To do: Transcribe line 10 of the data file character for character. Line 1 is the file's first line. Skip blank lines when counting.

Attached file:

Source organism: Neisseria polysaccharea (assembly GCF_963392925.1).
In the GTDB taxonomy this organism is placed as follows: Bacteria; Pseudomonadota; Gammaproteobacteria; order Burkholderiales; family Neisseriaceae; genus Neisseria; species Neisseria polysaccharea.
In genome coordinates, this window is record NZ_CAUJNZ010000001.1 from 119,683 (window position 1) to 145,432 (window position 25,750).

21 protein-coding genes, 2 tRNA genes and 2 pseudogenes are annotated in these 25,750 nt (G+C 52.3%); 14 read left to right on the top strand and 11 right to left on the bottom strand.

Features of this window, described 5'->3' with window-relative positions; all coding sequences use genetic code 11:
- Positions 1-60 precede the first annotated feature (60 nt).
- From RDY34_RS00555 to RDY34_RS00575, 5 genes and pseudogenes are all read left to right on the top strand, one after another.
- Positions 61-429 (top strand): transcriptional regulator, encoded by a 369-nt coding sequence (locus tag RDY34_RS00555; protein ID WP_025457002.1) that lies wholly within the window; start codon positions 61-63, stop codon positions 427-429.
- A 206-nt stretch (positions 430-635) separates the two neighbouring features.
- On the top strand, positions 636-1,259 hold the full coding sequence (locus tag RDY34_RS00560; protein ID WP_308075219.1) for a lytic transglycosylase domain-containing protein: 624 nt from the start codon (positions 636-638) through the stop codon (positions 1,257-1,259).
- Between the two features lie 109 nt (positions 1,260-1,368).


- On the top strand, positions 636-1,259 hold the full coding sequence (locus tag RDY34_RS00560; protein ID WP_308075219.1) for a lytic transglycosylase domain-containing protein: 624 nt from the start codon (positions 636-638) through the stop codon (positions 1,257-1,259).